Medical Model vs Social Model
[image of a question mark]
what is a “model” of disability?
In this case, “model” means a certain way of thinking about disability.
what is the Social Model of Disability?
To understand this concept, it’s useful to compare it to the “medical model” of disability.
[table with Medical Model bullet points at left, vs Social Model bullet points at right]
The person is disabled by the abnormalities and deficits of their own body and/or brain.
The person is disabled by their environment and its physical, attitudinal, communication, and social barriers.
Disabled people are broken, abnormal, or damaged versions of human being and should be fixed, cured, and/or prevented.
Disabled people are normal, valid varieties of human being and should have equal rights and access to society, just as they are.
Since the disabled person’s impairments prevent them from functioning normally, they need caregivers and professionals to make decisions for them. The disabled person is an object of charity and receiver of help.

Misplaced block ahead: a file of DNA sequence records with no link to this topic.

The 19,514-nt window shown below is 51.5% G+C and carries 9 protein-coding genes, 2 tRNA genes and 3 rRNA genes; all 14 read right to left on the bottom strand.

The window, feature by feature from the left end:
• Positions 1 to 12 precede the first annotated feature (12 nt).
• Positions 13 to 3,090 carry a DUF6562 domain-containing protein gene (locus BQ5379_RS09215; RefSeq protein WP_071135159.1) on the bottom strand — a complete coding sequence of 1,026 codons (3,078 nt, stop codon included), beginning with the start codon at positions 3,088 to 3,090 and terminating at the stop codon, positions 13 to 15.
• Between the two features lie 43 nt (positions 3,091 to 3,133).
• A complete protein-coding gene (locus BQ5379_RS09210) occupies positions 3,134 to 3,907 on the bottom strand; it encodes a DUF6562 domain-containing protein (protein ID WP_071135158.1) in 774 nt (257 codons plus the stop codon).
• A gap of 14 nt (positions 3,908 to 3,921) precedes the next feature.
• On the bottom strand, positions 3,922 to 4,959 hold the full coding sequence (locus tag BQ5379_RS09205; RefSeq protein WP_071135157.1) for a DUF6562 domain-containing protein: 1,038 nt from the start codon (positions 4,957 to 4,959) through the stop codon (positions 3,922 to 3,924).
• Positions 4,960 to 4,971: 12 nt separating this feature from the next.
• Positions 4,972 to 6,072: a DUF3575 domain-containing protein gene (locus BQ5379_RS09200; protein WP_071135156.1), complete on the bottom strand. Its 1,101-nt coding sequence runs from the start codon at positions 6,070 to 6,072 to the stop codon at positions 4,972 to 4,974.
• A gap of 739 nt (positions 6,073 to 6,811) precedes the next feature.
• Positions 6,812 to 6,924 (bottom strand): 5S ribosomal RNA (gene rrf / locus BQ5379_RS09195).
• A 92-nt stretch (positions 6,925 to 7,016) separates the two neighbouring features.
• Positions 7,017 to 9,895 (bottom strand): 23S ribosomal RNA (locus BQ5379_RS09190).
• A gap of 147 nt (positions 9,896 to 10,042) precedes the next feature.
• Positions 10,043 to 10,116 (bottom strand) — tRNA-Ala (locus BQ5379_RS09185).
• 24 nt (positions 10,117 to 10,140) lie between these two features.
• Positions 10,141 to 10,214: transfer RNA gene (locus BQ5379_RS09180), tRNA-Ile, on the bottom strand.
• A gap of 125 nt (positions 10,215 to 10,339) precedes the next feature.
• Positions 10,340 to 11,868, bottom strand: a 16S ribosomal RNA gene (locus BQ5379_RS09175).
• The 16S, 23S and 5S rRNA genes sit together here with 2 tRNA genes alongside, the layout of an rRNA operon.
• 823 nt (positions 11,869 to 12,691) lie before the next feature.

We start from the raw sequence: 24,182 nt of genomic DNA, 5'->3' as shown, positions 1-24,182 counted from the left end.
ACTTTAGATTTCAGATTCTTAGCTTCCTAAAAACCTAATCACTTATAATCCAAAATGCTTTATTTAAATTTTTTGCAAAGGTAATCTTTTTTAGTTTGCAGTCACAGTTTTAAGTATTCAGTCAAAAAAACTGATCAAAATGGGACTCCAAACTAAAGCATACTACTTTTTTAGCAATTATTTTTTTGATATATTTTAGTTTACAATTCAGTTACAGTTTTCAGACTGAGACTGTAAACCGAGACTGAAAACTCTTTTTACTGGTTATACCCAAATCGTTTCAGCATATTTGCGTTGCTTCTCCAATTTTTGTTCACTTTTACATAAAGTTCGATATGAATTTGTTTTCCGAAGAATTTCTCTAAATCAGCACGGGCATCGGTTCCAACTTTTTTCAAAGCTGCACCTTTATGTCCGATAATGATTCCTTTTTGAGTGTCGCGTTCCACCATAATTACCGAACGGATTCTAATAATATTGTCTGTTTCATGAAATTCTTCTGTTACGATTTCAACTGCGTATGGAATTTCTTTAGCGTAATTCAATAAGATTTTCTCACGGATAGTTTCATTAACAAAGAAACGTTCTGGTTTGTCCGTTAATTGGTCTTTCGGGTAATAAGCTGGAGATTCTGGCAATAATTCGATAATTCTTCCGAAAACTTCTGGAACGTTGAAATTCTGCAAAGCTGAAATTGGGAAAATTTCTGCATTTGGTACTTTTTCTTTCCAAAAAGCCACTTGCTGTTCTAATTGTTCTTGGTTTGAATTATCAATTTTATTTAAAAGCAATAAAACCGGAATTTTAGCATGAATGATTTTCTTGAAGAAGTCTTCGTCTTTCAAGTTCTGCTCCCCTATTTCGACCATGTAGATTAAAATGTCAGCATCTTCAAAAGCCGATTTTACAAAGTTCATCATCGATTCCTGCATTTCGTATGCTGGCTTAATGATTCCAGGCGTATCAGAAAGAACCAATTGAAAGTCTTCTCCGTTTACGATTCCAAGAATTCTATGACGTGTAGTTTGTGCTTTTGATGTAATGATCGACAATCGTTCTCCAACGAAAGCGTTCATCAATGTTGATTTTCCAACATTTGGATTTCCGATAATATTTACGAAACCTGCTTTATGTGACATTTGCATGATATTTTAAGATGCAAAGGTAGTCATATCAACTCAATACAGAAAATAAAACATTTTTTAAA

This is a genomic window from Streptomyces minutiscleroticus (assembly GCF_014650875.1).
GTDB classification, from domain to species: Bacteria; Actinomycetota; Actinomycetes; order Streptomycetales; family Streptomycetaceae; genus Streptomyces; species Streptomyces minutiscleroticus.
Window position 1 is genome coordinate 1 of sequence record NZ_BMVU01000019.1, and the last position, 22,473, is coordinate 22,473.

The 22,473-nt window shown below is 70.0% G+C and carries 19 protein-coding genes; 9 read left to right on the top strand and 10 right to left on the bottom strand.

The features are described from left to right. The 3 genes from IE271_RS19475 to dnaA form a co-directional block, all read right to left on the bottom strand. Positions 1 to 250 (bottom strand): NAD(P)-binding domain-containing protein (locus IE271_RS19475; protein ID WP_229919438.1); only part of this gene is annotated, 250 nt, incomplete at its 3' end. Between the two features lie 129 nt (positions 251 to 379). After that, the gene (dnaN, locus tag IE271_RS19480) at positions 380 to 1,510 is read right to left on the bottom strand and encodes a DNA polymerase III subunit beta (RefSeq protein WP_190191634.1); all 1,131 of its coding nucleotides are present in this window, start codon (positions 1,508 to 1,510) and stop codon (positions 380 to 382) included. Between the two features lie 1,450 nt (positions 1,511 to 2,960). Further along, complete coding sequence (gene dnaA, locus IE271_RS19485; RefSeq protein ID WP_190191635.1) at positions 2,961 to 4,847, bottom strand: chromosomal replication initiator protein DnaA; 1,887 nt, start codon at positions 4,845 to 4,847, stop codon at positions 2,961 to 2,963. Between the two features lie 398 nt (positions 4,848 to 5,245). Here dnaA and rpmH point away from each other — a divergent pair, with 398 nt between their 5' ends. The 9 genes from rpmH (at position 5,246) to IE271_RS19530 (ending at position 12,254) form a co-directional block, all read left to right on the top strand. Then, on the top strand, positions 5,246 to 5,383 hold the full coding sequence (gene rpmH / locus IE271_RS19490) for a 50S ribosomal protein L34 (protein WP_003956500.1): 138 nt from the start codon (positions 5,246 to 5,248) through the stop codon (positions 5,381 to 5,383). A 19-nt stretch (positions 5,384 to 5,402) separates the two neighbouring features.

Since the disabled person is inherently equal, they have a right to autonomy, choice, and free and informed consent in their own lives.
The disabled person should adjust to fit into society, since they are the one who is not normal. Being part of society means rising above disability.
The disabled person should be supported by society, because they are equal and have a right to inclusion. Their community should adjust its own barriers and biases.
the Social Model of Disability matters…
because disabled people are your equals. We can’t achieve true inclusion in society if we are seen as lesser, even in a seemingly benevolent way!
ALL disabled people have a right to autonomy, no matter how much support they need to communicate their choices.
[image of exclamation point]
sources: People with Disability Australia pwd.org.au; Satu Järvinen, From Shame to Pride: Empowerment of People with Cerebral Palsy, satujarvinen.com; Get A Plan, getaplan.org.uk
© Erin Human 2017
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